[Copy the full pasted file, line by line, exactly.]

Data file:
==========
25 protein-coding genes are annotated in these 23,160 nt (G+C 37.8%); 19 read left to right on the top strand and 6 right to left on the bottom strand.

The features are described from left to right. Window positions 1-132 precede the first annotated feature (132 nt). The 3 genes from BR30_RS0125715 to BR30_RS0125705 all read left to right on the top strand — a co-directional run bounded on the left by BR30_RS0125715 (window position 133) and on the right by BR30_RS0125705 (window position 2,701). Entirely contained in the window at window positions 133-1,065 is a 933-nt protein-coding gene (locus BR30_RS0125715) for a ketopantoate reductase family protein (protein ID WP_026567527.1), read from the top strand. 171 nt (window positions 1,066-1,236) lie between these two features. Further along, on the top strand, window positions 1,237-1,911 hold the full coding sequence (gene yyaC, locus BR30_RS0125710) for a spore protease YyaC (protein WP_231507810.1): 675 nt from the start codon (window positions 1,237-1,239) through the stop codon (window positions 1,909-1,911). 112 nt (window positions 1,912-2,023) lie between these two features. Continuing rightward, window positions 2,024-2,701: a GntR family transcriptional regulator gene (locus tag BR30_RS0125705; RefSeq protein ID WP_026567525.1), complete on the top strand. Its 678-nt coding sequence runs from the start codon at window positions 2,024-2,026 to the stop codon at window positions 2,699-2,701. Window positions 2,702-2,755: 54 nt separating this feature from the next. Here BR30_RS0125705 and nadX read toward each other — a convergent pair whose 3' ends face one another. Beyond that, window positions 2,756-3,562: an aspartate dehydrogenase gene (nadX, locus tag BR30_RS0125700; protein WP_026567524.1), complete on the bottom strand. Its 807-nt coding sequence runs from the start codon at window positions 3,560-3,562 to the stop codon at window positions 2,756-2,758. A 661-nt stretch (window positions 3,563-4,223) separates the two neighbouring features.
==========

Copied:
25 protein-coding genes are annotated in these 23,160 nt (G+C 37.8%); 19 read left to right on the top strand and 6 right to left on the bottom strand.

The features are described from left to right. Window positions 1-132 precede the first annotated feature (132 nt). The 3 genes from BR30_RS0125715 to BR30_RS0125705 all read left to right on the top strand — a co-directional run bounded on the left by BR30_RS0125715 (window position 133) and on the right by BR30_RS0125705 (window position 2,701). Entirely contained in the window at window positions 133-1,065 is a 933-nt protein-coding gene (locus BR30_RS0125715) for a ketopantoate reductase family protein (protein ID WP_026567527.1), read from the top strand. 171 nt (window positions 1,066-1,236) lie between these two features. Further along, on the top strand, window positions 1,237-1,911 hold the full coding sequence (gene yyaC, locus BR30_RS0125710) for a spore protease YyaC (protein WP_231507810.1): 675 nt from the start codon (window positions 1,237-1,239) through the stop codon (window positions 1,909-1,911). 112 nt (window positions 1,912-2,023) lie between these two features. Continuing rightward, window positions 2,024-2,701: a GntR family transcriptional regulator gene (locus tag BR30_RS0125705; RefSeq protein ID WP_026567525.1), complete on the top strand. Its 678-nt coding sequence runs from the start codon at window positions 2,024-2,026 to the stop codon at window positions 2,699-2,701. Window positions 2,702-2,755: 54 nt separating this feature from the next. Here BR30_RS0125705 and nadX read toward each other — a convergent pair whose 3' ends face one another. Beyond that, window positions 2,756-3,562: an aspartate dehydrogenase gene (nadX, locus tag BR30_RS0125700; protein WP_026567524.1), complete on the bottom strand. Its 807-nt coding sequence runs from the start codon at window positions 3,560-3,562 to the stop codon at window positions 2,756-2,758. A 661-nt stretch (window positions 3,563-4,223) separates the two neighbouring features.